Not deferential enough: First Father's Day of the new generation

Posted Wednesday, June 18, 2014 in Opinion

Not deferential enough: First Father's Day of the new generation

by Gina Hamilton

Today, as I write this, it is the first Father's Day without either of our fathers being alive.

When you get to our age, it is the expected thing, of course, but it hit me with a pang when I realized I didn't have to wrap up a box of candy or a box of cashews and send it to one of our dads.  I didn't have to buy amusing cards.  I didn't have to make a long-distance call to wish them the happiness of the day.

Chris, of course, is still the "Father" around here, and our son and heir took him out for breakfast and bought him a couple of gifts ... one from the 'girls', Rudie and Gracie, was a hiking GPS system, and our son got him a year's membership to a geocaching society he's interested in. I ordered him a pair of suspenders, because he's always complaining about his jeans riding too low. He thinks it's silly, but we'll see.

But it's still odd not to have sent so much as a card to anyone else.

We are both now well and truly orphans. All of our parents are gone, which is about what one expects eventually at our time of life, but I don't think one ever gets used to the idea. There are days when I imagine calling my dad to chat about something inane ... my dime design plans for the library, for instance ... to hear his advice, or to hear him say, "I wouldn't start there."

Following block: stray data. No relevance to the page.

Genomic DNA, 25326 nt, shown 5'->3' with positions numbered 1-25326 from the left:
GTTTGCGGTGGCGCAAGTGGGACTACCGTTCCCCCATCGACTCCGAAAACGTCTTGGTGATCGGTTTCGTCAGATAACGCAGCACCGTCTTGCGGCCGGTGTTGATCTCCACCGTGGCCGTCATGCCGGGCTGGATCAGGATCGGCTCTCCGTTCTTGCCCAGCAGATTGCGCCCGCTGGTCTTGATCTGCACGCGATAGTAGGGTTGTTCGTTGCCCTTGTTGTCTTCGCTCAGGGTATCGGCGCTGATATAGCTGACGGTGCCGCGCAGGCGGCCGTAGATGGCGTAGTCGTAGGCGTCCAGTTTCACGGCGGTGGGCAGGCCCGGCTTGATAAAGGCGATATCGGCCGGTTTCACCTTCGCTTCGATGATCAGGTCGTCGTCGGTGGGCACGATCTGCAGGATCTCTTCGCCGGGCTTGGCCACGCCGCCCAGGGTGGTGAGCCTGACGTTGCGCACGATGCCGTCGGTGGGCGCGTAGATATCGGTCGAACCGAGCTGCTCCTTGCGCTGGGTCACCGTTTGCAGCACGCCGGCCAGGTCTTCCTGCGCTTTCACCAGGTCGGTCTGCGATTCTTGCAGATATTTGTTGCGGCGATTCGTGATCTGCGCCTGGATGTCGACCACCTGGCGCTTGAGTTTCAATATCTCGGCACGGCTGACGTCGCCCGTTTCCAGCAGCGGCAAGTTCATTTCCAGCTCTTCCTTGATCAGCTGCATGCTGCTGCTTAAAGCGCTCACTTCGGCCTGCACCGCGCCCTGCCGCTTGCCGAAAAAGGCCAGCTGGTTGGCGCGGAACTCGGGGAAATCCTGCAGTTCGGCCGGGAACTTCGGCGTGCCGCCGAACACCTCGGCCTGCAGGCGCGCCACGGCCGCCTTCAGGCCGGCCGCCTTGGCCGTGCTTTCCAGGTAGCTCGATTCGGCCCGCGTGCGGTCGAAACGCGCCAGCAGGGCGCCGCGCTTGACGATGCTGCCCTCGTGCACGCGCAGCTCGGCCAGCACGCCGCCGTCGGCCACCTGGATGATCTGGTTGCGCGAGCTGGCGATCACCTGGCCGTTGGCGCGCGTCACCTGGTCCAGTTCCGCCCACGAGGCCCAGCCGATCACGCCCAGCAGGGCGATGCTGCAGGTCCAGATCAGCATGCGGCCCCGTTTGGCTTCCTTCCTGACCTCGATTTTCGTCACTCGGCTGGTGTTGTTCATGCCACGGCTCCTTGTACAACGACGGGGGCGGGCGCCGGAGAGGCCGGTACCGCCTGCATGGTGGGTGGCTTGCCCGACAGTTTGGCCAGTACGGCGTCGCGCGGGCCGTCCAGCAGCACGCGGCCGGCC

There are days when I think about sending my father in law a text about some movie star, or to tell him I'm running an old time movie column in the arts section of the paper, and I realize he's not there to ask, either.

Those impulses lessen with time, but on days like today ... Father's Day ... they return with a painful vengeance.

Happy Father's Day, Dads.

And for those of you who still have a father, don't let this moment get away. You have no idea how long you'll have him.

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